In front of Tiny House there is a pecan nut orchard. When I got here at the beginning of the month they looked like this
and today they look like this
I just love watch everything come to life in springtime.
Today I realized that I know very little about them so I asked B lots of questions as he showed me around the trees. On the dryer trees I spotted clusters of growth quite high up like the picture below.
These clumps of growth are mistletoe. I didn’t even know that we had mistletoe in this country and really have only seen plastic kissy ones at Christmas time. These unfortunately are not so friendly and are semi-parasitic weeds which cause loss of nut yield and make the tree sickly. Mistletoe has to be cut out of the trees.
The trees will flower near the end of spring and then as the flower wilts the nut begins to grow. It is not a true nut but actually a “drupe”.
(picture of pecan from Wikipedia)
Health benefits of Pecans
Antioxidants present protect against cancer and infections
Pecan nuts are rich source of vitamin E and are therefore great for skin health
The nuts are very rich sources of several important B-complex groups of vitamins
The nuts are also rich source of minerals like manganese, potassium, calcium, iron, magnesium, zinc, and selenium.
I will definitely be making pecan nut pie soon and I also enjoy putting them in my banana bread and salads. Do you have any favorite pecan nut recipes to share?
One of my favorite trees growing here in the Lowveld is the sausage tree. Sadly it does not produce real meaty sausages but it does develop huge fruit shaped like giant sausages. These fruit have a tendency to drop on parked cars and make huge dents (just like coconuts) so don’t ever park under them.
I was thrilled when I saw that I had one near my cottages when I purchased the farm, but over the three years I have been here it has never produced fruit. It does have a lovely flower though.
The sausage tree, kigelia africana, occurs throughout tropical Africa from Eritrea and Chad south to northern South Africa, and west to Senegal and Namibia.
This is the one in my garden
Growing up to 20 m tall, the tree is evergreen where rainfall occurs throughout the year, but deciduous where there is a long dry season. The flowers (and later the fruit) hang down from branches on long flexible stems (2-6 metres long). Their scent is most notable at night indicating their reliance on pollination by bats, which visit them for pollen and nectar.
The fruit is a woody berry from 30–100 cm long and up to 18 cm broad; it weighs between 5–10 kg, and hang down on long, rope-like peduncles. The fruit pulp is fibrous and pulpy, and contains numerous seeds. It is eaten by several species of mammals, including baboons, bushpigs, elephants, giraffes, hippos, monkeys, and porcupines. The seeds are dispersed in their dung.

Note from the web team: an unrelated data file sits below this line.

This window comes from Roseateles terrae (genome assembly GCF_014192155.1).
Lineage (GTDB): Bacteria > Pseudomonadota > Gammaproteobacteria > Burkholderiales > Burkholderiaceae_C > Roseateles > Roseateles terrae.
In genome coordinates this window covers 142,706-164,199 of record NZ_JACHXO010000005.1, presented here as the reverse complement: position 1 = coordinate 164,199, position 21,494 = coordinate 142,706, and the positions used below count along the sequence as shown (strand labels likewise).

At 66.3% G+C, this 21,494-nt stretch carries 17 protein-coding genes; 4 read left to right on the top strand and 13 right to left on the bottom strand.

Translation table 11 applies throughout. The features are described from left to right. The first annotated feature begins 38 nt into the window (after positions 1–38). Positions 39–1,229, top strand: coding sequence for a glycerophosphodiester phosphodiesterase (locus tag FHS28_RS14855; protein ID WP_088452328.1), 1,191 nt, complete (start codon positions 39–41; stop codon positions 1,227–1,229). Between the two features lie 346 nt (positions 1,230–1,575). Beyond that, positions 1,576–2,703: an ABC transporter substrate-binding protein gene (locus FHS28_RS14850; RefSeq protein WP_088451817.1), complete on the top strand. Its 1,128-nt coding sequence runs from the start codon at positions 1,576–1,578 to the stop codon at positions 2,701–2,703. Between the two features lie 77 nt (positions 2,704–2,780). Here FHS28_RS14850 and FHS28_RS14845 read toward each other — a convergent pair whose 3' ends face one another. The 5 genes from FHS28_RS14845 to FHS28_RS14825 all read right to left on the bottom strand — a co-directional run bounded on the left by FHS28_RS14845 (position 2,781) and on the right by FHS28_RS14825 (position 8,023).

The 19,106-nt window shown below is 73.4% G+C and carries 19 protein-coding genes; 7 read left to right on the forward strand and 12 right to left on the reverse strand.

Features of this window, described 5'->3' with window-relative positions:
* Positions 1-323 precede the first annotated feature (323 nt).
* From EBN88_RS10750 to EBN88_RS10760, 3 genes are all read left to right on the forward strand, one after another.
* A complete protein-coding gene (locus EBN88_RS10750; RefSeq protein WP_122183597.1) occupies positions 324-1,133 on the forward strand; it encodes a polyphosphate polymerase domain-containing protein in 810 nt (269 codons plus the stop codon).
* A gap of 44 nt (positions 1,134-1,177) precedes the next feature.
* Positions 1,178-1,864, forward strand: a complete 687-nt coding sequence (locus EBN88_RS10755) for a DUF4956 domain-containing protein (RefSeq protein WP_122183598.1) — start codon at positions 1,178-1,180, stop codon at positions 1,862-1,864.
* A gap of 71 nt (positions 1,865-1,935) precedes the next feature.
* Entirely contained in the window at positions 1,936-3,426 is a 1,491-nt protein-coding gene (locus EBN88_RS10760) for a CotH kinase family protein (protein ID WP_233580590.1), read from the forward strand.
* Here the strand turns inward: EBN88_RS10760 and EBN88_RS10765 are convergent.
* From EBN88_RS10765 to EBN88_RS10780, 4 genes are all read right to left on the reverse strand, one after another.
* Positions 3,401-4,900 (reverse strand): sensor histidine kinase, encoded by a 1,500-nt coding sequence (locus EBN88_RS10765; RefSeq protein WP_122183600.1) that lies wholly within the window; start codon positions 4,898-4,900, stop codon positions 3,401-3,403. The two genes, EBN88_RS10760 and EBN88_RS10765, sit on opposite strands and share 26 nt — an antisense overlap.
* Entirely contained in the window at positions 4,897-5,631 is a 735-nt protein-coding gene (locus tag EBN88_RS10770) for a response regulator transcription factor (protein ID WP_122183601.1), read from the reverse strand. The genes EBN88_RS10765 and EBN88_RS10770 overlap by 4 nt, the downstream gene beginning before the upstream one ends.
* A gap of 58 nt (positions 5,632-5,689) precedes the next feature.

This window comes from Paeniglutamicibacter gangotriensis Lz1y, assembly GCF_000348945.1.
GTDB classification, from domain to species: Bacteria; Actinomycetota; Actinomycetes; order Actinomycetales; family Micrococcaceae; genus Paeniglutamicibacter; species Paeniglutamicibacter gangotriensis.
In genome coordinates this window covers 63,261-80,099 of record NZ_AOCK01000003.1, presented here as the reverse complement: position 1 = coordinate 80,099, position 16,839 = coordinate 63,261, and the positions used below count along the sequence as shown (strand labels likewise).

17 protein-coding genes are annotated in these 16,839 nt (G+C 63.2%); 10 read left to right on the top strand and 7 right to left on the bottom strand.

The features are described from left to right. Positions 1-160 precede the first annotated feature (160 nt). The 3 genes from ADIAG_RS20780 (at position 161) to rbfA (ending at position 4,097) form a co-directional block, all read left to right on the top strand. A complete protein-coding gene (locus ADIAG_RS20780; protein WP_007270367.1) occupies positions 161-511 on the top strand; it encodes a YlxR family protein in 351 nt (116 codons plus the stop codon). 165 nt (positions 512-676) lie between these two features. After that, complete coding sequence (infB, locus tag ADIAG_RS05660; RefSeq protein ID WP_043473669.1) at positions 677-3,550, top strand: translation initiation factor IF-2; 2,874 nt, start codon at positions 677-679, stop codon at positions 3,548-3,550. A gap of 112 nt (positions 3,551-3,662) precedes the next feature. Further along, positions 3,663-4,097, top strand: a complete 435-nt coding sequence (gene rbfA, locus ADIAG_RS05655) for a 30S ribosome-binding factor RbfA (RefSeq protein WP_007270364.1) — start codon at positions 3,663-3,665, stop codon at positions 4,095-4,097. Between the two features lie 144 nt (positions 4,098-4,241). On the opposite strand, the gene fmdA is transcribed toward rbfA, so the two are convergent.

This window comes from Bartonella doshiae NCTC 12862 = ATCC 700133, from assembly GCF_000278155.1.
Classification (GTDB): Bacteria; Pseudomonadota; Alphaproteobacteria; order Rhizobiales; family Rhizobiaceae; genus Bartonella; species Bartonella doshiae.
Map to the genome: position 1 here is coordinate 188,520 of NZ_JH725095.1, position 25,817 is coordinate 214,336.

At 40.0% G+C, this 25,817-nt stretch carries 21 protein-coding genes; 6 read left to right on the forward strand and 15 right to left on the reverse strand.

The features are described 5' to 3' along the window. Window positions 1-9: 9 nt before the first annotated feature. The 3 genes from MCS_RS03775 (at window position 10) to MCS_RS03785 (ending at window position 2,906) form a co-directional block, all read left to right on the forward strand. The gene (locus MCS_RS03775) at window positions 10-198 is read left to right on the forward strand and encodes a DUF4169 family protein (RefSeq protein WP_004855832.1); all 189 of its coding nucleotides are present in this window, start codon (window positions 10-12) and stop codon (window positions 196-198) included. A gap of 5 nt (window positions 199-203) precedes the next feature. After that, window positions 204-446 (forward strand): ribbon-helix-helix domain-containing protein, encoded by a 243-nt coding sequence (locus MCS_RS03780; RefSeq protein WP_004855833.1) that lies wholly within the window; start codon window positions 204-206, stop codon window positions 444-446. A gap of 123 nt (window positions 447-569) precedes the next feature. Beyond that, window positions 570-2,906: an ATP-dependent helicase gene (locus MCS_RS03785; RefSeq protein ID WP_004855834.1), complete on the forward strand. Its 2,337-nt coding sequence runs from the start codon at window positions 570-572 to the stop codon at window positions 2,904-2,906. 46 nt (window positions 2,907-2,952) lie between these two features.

In African herbal medicine, the fruit is believed to be a cure for a wide range of ailments, from rheumatism, snake bites, evil spirits, syphilis, and even tornadoes. An alcoholic beverage similar to beer is also made from it. The fresh fruit is poisonous and strongly purgative; (ask my friend Vanessa who ate some!) The fruit are prepared for consumption by drying, roasting or fermentation. Kigelia is also used in a number of skin care products. Locally we use it mixed into aqueous cream to remove sun spots and solar keratosis’ very successfully. I keep a tub of it next to my bed and use it regularly.
For this reason, I was quite sad to see that my tree did not fruit, because I would have loved to have been able to make my own cream. I had assumed that I must have a male tree, but today as I was walking around the garden much to my surprise this is what I saw…….
One would think that this small,dry, brown, mountainous country would not have much to offer in the way of export so it comes as quite a surprise to many that one of Lesotho’s biggest exports is water. Alongside electricity and diamonds, water makes up a large portion of the export income for Lesotho. South Africa pays R37 million per year for water derived from the Lesotho Highlands water project. Katse Dam was built as the first phase of this project. (pronounced cut-sea)
Katse dam is 50 kilometers long and holds a volume of 1 950 million m³ of water. It is the highest dam in Africa and also the second largest in Africa.
Height – 185 m
Crest length – 710 m
Design – double arch, concrete
Concrete – 2,320,000 cubic meters
1993 meters above sea level
We took a tour into the dam wall but I was not allowed to take any photographs inside unfortunately. It was very interesting and is quite an engineering feat.